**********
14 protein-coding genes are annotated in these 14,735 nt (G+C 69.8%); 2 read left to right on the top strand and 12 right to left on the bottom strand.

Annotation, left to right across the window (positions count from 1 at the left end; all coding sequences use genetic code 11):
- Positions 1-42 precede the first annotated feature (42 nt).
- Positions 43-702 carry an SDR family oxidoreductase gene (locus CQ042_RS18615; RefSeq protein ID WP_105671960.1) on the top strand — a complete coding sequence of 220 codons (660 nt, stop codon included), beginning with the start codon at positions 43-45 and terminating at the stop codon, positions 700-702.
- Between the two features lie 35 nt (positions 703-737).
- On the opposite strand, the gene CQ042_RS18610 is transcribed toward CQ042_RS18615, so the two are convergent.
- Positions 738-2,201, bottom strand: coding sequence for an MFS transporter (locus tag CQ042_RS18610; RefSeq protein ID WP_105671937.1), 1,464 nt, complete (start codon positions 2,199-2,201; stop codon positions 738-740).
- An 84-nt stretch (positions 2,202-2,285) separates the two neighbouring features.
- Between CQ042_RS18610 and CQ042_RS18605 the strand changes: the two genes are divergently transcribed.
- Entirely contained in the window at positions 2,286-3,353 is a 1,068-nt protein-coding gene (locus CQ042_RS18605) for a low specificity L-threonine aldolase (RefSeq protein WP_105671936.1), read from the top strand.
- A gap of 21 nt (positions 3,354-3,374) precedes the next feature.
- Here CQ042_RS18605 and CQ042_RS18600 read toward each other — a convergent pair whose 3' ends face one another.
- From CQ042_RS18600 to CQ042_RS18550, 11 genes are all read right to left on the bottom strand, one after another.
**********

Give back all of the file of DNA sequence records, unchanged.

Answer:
14 protein-coding genes are annotated in these 14,735 nt (G+C 69.8%); 2 read left to right on the top strand and 12 right to left on the bottom strand.

Annotation, left to right across the window (positions count from 1 at the left end; all coding sequences use genetic code 11):
- Positions 1-42 precede the first annotated feature (42 nt).
- Positions 43-702 carry an SDR family oxidoreductase gene (locus CQ042_RS18615; RefSeq protein ID WP_105671960.1) on the top strand — a complete coding sequence of 220 codons (660 nt, stop codon included), beginning with the start codon at positions 43-45 and terminating at the stop codon, positions 700-702.
- Between the two features lie 35 nt (positions 703-737).
- On the opposite strand, the gene CQ042_RS18610 is transcribed toward CQ042_RS18615, so the two are convergent.
- Positions 738-2,201, bottom strand: coding sequence for an MFS transporter (locus tag CQ042_RS18610; RefSeq protein ID WP_105671937.1), 1,464 nt, complete (start codon positions 2,199-2,201; stop codon positions 738-740).
- An 84-nt stretch (positions 2,202-2,285) separates the two neighbouring features.
- Between CQ042_RS18610 and CQ042_RS18605 the strand changes: the two genes are divergently transcribed.
- Entirely contained in the window at positions 2,286-3,353 is a 1,068-nt protein-coding gene (locus CQ042_RS18605) for a low specificity L-threonine aldolase (RefSeq protein WP_105671936.1), read from the top strand.
- A gap of 21 nt (positions 3,354-3,374) precedes the next feature.
- Here CQ042_RS18605 and CQ042_RS18600 read toward each other — a convergent pair whose 3' ends face one another.
- From CQ042_RS18600 to CQ042_RS18550, 11 genes are all read right to left on the bottom strand, one after another.